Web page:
‘very bright’, esp. when light suddenly emerges (could be related Chinese guang ‘light; ray; bright’, but the Sui consultant views kwɑ:ŋ2 as a purely Sui intensifier and it is not otherwise attested in Sui. However, a similar word kwɑ:ŋ1 exists which means ‘bright’.)

Subset 4.5.3:




tom1 2 ŋɔ22

‘very dull’ (of a knife), ‘very dumb’ (of a person) (tom1 ‘dull’) (tɔ2 is not attested as a monosyllabic adjective)

Subset 4.5.4:



tɕoŋ3 fj4

‘very skinny’ (higher intensity than tɕoŋ3 tɕɛn1)

tiw3 fiw4

‘very dried up’ (higher intensity than tiw3 tjɔ5 )

Subset 4.5.5:




ʔnəm1 fəm2

‘very black/dark’

Subset 4.5.6:




tsɛ:k7 vɛ:k7

‘very bright’

Subset 4.5.7:



ʔdjɑ:n3 vjɑ:n3

‘very shiny/glittering’

Set 4.6: Tone change only

ʔdɑ3 ʔdɔ:t7 ʔdɔ:t8

‘very hard’ (ʔdɔ:t7 is not attested as a monosyllabic adjective)

ʔnɑ3 ʔnɑ4

‘very far forward, frontmost’

ti3 ti4

‘very small’ (same meaning as ti3 tju4)

lən2 lən6 lən3

‘farthest behind’ (only used when speaking to a child in a silly manner)

Group 5. Fully reduplicated pairs

The expressions in this set, primarily ABB full reduplication pairs, are considered distinct from the rhyming/alliterative intensifiers since (a) these ABB expressions are usually clearly onomatopoeic, unlike the rhyming/alliterative intensifiers and (b) these expressions usually occur as verb modifiers, unlike rhyming/alliterative intensifiers which apparently cannot modify verbs. (c) Further, note that the fully reduplicated pairs attach to phonologically distinct syllables (e.g., ku1 ‘to laugh’ → ku1 ɕi5 ɕi5 ‘to laugh quietly’). Although rhyming/alliterative intensifiers occasionally attach to a phonologically distinct adjective (e.g., ʔdɑ3 ‘hard’ → ʔdɑ3 qət8 lət8 ‘very hard’), such examples are uncommon among the rhyming/alliterative type. Thus, the fully reduplicated set shown here appears to represent a separate process.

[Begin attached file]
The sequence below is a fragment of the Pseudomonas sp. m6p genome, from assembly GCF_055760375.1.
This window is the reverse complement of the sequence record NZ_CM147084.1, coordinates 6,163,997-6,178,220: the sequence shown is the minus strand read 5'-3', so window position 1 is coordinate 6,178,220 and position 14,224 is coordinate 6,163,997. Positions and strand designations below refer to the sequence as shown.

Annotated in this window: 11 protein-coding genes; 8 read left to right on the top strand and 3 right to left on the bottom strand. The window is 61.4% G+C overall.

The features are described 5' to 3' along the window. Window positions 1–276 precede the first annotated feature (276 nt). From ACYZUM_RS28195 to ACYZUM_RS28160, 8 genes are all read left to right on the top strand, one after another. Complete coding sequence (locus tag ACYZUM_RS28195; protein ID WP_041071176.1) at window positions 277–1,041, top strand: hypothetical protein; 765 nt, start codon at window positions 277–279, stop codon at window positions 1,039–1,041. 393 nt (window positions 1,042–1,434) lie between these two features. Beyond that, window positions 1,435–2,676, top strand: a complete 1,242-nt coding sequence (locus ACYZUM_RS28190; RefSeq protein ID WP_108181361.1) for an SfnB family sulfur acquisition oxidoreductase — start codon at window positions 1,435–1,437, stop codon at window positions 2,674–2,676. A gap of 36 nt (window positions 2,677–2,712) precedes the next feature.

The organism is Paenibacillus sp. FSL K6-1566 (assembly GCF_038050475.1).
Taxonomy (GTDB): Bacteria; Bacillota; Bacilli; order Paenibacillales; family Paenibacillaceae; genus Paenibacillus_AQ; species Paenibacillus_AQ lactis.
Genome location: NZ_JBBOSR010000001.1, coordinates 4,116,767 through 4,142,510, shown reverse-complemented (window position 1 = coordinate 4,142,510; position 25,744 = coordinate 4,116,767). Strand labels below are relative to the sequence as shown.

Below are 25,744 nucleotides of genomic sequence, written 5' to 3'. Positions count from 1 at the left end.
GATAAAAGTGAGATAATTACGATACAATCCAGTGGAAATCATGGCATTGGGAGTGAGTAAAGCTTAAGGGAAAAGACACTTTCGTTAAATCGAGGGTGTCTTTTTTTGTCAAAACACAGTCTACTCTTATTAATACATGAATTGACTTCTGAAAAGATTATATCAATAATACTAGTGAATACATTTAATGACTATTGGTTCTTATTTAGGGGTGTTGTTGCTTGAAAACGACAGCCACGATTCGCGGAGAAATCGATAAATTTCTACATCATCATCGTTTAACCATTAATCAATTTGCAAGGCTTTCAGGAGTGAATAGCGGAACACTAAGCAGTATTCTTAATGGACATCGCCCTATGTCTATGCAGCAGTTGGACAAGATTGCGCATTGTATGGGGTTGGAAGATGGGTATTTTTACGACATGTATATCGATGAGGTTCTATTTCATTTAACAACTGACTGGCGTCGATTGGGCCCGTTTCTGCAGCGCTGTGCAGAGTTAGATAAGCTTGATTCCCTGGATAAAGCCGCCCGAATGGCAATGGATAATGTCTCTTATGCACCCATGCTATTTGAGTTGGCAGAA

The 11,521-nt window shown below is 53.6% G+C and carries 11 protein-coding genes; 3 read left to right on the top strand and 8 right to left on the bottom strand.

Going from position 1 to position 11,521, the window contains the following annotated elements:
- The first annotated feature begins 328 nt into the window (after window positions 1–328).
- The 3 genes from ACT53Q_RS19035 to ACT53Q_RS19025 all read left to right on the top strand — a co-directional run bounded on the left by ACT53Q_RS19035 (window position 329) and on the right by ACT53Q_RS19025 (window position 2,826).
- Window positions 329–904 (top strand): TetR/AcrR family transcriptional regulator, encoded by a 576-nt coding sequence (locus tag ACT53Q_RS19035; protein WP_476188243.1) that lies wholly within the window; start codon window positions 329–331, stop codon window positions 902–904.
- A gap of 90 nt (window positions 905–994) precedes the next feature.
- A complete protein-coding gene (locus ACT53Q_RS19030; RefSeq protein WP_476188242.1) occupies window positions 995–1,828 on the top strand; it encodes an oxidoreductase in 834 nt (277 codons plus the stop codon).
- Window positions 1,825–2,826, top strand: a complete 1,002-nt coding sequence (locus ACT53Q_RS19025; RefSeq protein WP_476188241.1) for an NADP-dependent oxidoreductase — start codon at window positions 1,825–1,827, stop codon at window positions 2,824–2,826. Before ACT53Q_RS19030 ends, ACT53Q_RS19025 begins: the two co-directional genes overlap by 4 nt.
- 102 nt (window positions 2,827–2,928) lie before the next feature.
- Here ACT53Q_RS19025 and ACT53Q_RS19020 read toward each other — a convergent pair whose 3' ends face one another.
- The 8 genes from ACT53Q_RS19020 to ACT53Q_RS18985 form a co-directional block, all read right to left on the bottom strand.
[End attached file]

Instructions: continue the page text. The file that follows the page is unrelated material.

ʔɑw1 5 xæ̃:t8 xæ̃:t8

‘sound of breathing’ (ʔɑw1 5 ‘to inhale’)

ʔɲɛ3 ɲɑ2 ɲɑ2

‘sound of crying’ (ʔɲɛ3 ‘cry’)

mbjɑw3 mbjɑw3

‘snow falling in sheets’ (verb modifier)

n1 ɣɑ:k7 ɣɑ:k7

‘many tears falling’ ( n1 ‘eye’)

jɑ:p7 jɑ:p7

‘talks a lot, talkative’ (onomatopoeic; most commonly modifies verbs)

kiw1 kwhit7 kwhit7

‘sound of whistling’ (kiw1 ‘whistle’)

ku1 ɕi5 ɕi5

‘to laugh quietly’(ku1 ‘laugh’)

ku1 2 2

‘to laugh loudly’(ku1 ‘laugh’) (xɑ̃2 xɑ̃2 also has the sense ‘disrespectful’)

kwɑ:ŋ1 lɑp7 lɑp7